Australian companies are exposed like the rest of the world to the economic and financial sea-change flowing from inflation and rising interest rates as well as the food and energy crisis caused by the war in Ukraine but there is also a big difference – some Australian companies will be winners from what’s happening.

BHP is an interesting example of the war delivering an opportunity as it plans to upsize its Jansen potash project in Canada before it even starts production thanks to the loss of potash exports from Russia and its friendly neighbour, Belarus, which together account for 40% of the global potash trade.

The two-stage development in the prairie province of Saskatchewan is scheduled to produce first potash in 2026 at an annual rate of four million tonnes a year with another 4m/t a year to follow sooner than originally planned.

While impossible to demonstrate, it is likely that potash was a factor in BHP’s $1.04 share price rise this week to $46.20, with smaller potash-exposed stocks edging higher, including Kalium Lakes, up 0.2c to 9.3c and Agrimin, up 4c to 54c.

Replacing Russia as a world-class provider of industrial commodities such as oil and gas, aluminium, fertiliser, nickel, copper and wheat is a challenge for much of the world, but not for Australia, which is a competitor in most of those materials and therefore a winner from reduced Russian exports.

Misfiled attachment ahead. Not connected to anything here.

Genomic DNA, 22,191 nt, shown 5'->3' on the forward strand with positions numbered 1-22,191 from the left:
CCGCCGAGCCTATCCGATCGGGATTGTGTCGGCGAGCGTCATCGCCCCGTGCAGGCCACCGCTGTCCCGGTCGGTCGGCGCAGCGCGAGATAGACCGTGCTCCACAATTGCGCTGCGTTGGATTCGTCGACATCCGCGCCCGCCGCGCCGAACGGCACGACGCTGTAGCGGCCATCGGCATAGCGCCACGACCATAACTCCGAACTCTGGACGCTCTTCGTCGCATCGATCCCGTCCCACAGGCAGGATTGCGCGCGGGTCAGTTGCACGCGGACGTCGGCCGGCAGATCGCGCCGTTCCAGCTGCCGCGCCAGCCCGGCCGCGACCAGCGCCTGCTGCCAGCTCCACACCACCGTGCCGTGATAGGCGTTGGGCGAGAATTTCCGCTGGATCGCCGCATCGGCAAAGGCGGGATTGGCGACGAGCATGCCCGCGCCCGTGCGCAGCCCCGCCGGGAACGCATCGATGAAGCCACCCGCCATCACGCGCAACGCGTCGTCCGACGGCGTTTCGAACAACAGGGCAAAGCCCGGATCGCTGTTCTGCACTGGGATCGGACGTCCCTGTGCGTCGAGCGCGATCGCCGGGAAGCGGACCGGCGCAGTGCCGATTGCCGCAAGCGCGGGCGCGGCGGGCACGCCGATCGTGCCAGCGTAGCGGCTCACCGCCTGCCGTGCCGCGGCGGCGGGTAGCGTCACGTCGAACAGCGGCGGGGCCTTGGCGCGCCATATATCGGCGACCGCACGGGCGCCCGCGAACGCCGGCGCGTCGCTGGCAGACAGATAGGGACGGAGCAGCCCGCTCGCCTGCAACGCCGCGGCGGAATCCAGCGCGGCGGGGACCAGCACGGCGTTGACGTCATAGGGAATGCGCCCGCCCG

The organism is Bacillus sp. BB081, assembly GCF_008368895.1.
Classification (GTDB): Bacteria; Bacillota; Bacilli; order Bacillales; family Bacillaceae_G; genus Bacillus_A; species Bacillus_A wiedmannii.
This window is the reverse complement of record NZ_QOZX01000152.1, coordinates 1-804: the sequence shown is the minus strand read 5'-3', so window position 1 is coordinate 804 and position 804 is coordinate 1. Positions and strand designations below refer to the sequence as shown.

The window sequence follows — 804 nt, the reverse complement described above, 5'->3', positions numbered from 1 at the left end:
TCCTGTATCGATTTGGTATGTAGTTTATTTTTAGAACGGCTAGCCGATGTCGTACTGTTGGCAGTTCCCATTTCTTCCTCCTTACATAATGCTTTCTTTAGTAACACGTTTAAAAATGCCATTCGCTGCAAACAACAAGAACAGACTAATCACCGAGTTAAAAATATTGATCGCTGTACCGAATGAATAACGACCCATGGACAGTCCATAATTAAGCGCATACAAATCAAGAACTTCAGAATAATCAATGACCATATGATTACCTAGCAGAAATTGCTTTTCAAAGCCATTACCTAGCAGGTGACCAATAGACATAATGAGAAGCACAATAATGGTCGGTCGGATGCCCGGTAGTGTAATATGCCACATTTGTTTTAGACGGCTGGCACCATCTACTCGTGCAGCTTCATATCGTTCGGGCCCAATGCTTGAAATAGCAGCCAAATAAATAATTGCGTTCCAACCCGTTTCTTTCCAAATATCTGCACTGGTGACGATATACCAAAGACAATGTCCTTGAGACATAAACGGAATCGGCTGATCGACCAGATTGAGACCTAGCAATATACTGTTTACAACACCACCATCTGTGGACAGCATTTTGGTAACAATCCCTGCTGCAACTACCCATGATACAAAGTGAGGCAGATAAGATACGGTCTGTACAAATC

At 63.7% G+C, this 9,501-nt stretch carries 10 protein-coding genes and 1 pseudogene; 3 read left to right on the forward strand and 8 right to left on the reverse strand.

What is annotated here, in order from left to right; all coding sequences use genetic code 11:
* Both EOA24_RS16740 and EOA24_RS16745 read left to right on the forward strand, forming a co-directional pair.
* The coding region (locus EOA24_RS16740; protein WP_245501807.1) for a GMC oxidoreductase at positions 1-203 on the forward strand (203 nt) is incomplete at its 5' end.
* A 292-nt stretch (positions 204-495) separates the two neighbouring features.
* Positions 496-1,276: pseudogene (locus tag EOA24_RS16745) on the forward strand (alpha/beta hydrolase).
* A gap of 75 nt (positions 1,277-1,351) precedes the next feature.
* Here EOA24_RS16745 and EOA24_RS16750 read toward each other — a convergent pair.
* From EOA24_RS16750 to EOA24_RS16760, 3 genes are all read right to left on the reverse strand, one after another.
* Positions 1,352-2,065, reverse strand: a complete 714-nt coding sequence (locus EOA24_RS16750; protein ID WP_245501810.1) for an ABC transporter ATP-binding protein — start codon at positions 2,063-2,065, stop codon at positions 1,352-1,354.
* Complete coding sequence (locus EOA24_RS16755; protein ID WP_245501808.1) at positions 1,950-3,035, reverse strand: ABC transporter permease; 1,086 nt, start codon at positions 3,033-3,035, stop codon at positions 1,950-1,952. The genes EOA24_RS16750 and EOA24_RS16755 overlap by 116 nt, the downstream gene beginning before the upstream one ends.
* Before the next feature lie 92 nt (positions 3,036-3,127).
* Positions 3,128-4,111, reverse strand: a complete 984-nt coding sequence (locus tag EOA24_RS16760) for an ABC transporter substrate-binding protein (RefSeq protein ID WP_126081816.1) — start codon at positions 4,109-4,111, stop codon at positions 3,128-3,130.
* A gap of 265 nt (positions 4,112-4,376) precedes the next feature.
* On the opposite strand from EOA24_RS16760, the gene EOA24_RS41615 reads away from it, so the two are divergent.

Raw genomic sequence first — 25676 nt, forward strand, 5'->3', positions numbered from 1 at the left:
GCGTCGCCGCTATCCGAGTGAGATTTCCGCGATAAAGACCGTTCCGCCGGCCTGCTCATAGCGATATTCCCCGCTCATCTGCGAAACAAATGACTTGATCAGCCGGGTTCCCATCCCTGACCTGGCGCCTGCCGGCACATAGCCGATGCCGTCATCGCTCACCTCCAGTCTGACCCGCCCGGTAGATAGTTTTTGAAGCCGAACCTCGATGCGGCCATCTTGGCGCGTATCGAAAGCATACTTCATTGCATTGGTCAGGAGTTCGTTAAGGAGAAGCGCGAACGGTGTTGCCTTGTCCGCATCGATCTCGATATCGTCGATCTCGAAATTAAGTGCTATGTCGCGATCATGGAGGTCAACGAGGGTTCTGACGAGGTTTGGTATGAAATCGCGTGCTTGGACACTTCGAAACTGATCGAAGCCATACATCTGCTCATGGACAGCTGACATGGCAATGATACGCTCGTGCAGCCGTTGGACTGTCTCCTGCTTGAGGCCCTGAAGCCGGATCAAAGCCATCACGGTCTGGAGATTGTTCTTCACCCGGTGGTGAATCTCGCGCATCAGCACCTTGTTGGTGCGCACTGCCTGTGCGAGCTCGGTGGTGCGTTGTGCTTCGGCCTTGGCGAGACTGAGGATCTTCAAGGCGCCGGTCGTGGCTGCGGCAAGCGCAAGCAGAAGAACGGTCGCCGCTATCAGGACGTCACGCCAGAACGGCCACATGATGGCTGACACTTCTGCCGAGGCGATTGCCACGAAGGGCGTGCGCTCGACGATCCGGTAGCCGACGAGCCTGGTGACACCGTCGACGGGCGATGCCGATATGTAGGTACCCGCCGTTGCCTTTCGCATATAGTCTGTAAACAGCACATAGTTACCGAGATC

But the shift in trade flows as Russia increasingly looks east to China as its only world-class friend means Australia will be forced to expand trade with more distant markets, such as Europe and North America.

From a distance, and despite the challenge of being the best part of a day behind the action in Australia, a number of significant share price moves caught the eye of London investors who are becoming more interested in Australian stocks as the appeal of European exposure fades.

Galileo Mining was the talk of City traders thanks to its Norseman palladium and platinum discovery in WA and its 45c (82%) share price rise this week to $1.

Lithium and rare earth stocks performed well despite reports of China’s economic slowdown weighing on demand for electric cars with Europe’s energy crisis delivering positive news as governments increased demands for more investment in renewable energy with the latest legal requirement likely to be compulsory solar panels on all new buildings.

On the Australian market, lithium stocks were some of the best performers this week as they rebounded from earlier selling.

Pilbara Minerals added 25c to trade at $2.76. Macquarie Bank reckons the stock is heading to an all-time high of $4. Liontown added 4c to $1.24 but could get to $2.50, according to Macquarie, while Allkem starred with a rise this week of $1.55 (14%) to $12.39 – on track for Macquarie’s target of $17.70.